U.S. Department of Agriculture: Animal and Plant Health Inspection Service


Date of this Version



International Journal for Parasitology: Parasites and Wildlife 15 (2021) 153–157



U.S. government work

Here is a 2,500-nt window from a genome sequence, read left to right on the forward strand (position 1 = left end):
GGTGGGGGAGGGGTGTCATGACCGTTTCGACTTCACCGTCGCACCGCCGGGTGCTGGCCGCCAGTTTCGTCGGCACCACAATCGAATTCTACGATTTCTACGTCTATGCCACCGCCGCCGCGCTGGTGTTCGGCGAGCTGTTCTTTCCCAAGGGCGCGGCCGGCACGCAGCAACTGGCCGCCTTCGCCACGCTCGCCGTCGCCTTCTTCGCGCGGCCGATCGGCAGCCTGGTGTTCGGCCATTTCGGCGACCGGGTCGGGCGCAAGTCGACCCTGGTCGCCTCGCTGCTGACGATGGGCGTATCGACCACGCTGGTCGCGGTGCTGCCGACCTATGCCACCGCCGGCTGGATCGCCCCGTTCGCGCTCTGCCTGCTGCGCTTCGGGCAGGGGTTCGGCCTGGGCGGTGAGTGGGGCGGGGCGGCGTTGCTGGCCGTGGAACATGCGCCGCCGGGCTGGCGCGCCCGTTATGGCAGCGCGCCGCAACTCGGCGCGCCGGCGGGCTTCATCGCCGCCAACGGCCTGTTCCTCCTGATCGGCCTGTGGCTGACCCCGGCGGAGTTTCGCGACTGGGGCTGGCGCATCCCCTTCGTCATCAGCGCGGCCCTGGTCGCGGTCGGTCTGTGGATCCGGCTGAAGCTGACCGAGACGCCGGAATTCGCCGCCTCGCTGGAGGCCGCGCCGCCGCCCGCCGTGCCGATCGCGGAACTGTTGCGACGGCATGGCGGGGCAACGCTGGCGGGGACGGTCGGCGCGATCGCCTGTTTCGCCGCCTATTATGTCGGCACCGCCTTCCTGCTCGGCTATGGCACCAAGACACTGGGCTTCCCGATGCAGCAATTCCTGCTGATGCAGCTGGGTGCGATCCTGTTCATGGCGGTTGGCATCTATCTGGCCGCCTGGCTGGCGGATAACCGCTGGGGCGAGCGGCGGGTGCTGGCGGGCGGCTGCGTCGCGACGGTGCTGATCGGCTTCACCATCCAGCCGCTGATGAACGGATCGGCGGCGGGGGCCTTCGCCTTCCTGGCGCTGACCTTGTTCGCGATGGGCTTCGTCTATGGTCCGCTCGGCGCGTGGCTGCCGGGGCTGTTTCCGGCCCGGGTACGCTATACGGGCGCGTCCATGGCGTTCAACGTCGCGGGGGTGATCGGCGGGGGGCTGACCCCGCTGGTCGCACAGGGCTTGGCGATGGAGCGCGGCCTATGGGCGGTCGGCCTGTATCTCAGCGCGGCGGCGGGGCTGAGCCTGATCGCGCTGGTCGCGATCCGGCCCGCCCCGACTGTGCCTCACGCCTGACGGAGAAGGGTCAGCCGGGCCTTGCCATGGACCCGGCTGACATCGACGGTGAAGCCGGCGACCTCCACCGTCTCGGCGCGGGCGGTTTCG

Toxoplasma gondii is an important zoonotic protozoan parasite that can infect all warm-blooded animals including mammals and birds. Raptors can be intermediate hosts for T. gondii and the infection may be dependent on their feeding habits. In this study, we investigated the seroprevalence of T. gondii in ten raptor species from Florida, Pennsylvania, and Tennessee followed by a parasite bioassay on select seropositive samples. From a total of 155 raptors, we detected T. gondii antibodies using a modified agglutination test (cutoff 1:25) in 32 (20.6%) birds. The T. gondii seroprevalence was 44.8% in Falconiformes (13/29), 75% in Strigiformes (15/20), and 3.8% in Ciconiiformes (4/106). All Ciconiiformes samples (hearts and sera) were collected from Pennsylvania during nuisance wildlife removal projects and all birds were apparently healthy. Falconiform and Strigiform samples were collected from an exotics clinic in Tennessee and a rehabilitation center in Florida. All sampled birds were dead or euthanatized due to failure of rehabilitation or treatment. There was no statistically significant difference in T. gondii seroprevalence between Tennessee and Florida in the tested raptors. There was also no statistically significant difference in T. gondii exposure between males and females or adults and subadults. Mice bioassay attempts using fresh brain and/or heart tissue were performed on four seropositive birds. We isolated viable T. gondii tachyzoites from one red-shouldered hawk (Buteo lineatus) and genotyped the isolate using polymerase chain reaction-restriction fragment length polymorphism (PCR-RFLP) of ten genetic markers. The isolated strain was designated as TgHawkFL1, which is ToxoDB PCR-RFLP genotype #28. Further research is needed to investigate the prevalence of T. gondii in raptors in the United States to obtain a better understanding of the life cycle, wildlife population impacts, and transmission dynamics of the parasite.